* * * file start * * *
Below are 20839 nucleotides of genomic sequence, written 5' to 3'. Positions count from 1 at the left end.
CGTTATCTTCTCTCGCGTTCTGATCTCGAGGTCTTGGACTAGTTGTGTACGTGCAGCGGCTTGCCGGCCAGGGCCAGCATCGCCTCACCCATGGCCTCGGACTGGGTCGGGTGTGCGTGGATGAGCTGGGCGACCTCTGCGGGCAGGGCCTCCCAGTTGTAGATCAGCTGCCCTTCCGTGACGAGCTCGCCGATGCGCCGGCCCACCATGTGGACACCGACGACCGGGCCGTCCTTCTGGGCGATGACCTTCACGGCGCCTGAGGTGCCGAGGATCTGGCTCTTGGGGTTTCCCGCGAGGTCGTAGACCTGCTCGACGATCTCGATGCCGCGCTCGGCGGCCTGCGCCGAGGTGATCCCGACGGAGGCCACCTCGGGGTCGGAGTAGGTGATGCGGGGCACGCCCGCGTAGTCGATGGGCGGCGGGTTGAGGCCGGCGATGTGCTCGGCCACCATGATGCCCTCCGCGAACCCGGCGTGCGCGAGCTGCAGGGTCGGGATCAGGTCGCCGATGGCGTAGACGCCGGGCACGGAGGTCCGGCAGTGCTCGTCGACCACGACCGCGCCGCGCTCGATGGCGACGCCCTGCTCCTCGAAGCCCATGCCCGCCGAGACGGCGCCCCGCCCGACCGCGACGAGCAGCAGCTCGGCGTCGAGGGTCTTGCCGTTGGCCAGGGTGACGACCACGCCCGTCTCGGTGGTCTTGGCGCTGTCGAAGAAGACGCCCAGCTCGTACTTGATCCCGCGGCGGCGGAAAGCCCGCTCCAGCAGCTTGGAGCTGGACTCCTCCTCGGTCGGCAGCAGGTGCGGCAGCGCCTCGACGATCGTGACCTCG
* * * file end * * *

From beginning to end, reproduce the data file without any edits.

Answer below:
Below are 20839 nucleotides of genomic sequence, written 5' to 3'. Positions count from 1 at the left end.
CGTTATCTTCTCTCGCGTTCTGATCTCGAGGTCTTGGACTAGTTGTGTACGTGCAGCGGCTTGCCGGCCAGGGCCAGCATCGCCTCACCCATGGCCTCGGACTGGGTCGGGTGTGCGTGGATGAGCTGGGCGACCTCTGCGGGCAGGGCCTCCCAGTTGTAGATCAGCTGCCCTTCCGTGACGAGCTCGCCGATGCGCCGGCCCACCATGTGGACACCGACGACCGGGCCGTCCTTCTGGGCGATGACCTTCACGGCGCCTGAGGTGCCGAGGATCTGGCTCTTGGGGTTTCCCGCGAGGTCGTAGACCTGCTCGACGATCTCGATGCCGCGCTCGGCGGCCTGCGCCGAGGTGATCCCGACGGAGGCCACCTCGGGGTCGGAGTAGGTGATGCGGGGCACGCCCGCGTAGTCGATGGGCGGCGGGTTGAGGCCGGCGATGTGCTCGGCCACCATGATGCCCTCCGCGAACCCGGCGTGCGCGAGCTGCAGGGTCGGGATCAGGTCGCCGATGGCGTAGACGCCGGGCACGGAGGTCCGGCAGTGCTCGTCGACCACGACCGCGCCGCGCTCGATGGCGACGCCCTGCTCCTCGAAGCCCATGCCCGCCGAGACGGCGCCCCGCCCGACCGCGACGAGCAGCAGCTCGGCGTCGAGGGTCTTGCCGTTGGCCAGGGTGACGACCACGCCCGTCTCGGTGGTCTTGGCGCTGTCGAAGAAGACGCCCAGCTCGTACTTGATCCCGCGGCGGCGGAAAGCCCGCTCCAGCAGCTTGGAGCTGGACTCCTCCTCGGTCGGCAGCAGGTGCGGCAGCGCCTCGACGATCGTGACCTCG